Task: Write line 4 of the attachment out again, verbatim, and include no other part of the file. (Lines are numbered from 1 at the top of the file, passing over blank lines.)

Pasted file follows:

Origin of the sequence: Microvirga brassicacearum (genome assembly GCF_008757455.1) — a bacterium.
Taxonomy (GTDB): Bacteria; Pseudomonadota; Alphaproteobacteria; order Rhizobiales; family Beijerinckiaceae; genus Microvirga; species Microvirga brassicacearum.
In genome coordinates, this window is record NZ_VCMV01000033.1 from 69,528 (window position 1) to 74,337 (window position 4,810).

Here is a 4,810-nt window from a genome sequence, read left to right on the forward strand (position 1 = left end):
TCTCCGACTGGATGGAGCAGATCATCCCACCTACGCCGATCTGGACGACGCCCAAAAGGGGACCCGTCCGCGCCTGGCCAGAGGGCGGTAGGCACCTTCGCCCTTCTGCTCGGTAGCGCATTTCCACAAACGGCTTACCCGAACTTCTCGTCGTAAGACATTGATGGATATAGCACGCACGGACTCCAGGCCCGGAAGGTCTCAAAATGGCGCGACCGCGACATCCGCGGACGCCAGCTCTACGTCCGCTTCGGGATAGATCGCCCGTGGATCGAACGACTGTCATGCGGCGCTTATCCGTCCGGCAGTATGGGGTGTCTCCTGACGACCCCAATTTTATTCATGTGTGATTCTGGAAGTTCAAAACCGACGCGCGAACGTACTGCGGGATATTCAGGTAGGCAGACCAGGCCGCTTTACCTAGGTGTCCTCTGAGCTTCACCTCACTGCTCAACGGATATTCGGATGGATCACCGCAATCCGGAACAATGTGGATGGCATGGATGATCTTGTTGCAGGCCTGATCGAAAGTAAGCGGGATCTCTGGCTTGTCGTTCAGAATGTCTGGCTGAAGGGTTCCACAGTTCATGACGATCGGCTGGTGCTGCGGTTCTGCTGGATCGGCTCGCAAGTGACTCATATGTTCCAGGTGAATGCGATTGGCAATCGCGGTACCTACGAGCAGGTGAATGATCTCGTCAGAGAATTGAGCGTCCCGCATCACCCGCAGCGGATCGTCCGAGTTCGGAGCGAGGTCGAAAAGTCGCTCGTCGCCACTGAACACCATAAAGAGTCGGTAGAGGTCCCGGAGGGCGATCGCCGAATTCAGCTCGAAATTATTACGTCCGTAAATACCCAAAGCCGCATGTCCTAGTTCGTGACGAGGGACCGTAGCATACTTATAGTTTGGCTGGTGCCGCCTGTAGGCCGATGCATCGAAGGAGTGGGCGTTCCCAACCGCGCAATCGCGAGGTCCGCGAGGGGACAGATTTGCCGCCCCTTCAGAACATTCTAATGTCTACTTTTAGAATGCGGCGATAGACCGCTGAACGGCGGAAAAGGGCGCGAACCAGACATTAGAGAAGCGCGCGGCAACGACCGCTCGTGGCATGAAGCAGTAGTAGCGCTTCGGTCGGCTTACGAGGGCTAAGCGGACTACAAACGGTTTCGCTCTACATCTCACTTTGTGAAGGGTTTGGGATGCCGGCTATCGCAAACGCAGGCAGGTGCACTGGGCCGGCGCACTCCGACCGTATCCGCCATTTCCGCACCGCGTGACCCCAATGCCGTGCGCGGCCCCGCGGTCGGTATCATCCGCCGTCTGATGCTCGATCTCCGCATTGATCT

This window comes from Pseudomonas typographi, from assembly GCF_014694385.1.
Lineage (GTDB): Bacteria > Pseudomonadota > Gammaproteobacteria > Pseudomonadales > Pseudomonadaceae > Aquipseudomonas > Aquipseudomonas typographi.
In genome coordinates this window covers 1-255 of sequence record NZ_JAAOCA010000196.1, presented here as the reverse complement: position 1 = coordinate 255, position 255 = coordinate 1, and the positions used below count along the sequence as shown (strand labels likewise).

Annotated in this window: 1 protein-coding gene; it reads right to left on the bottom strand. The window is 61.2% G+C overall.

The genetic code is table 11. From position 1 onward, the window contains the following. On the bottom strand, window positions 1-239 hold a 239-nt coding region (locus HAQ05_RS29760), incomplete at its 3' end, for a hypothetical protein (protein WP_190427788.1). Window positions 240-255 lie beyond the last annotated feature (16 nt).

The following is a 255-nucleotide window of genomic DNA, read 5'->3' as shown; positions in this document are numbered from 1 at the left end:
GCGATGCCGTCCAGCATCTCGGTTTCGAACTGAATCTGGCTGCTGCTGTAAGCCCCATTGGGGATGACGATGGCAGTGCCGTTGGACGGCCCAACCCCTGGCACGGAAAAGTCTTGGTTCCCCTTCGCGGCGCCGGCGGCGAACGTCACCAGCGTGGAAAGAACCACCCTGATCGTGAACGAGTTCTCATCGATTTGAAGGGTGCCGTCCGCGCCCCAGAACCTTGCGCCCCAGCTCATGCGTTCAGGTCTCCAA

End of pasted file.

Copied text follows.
Here is a 4,810-nt window from a genome sequence, read left to right on the forward strand (position 1 = left end):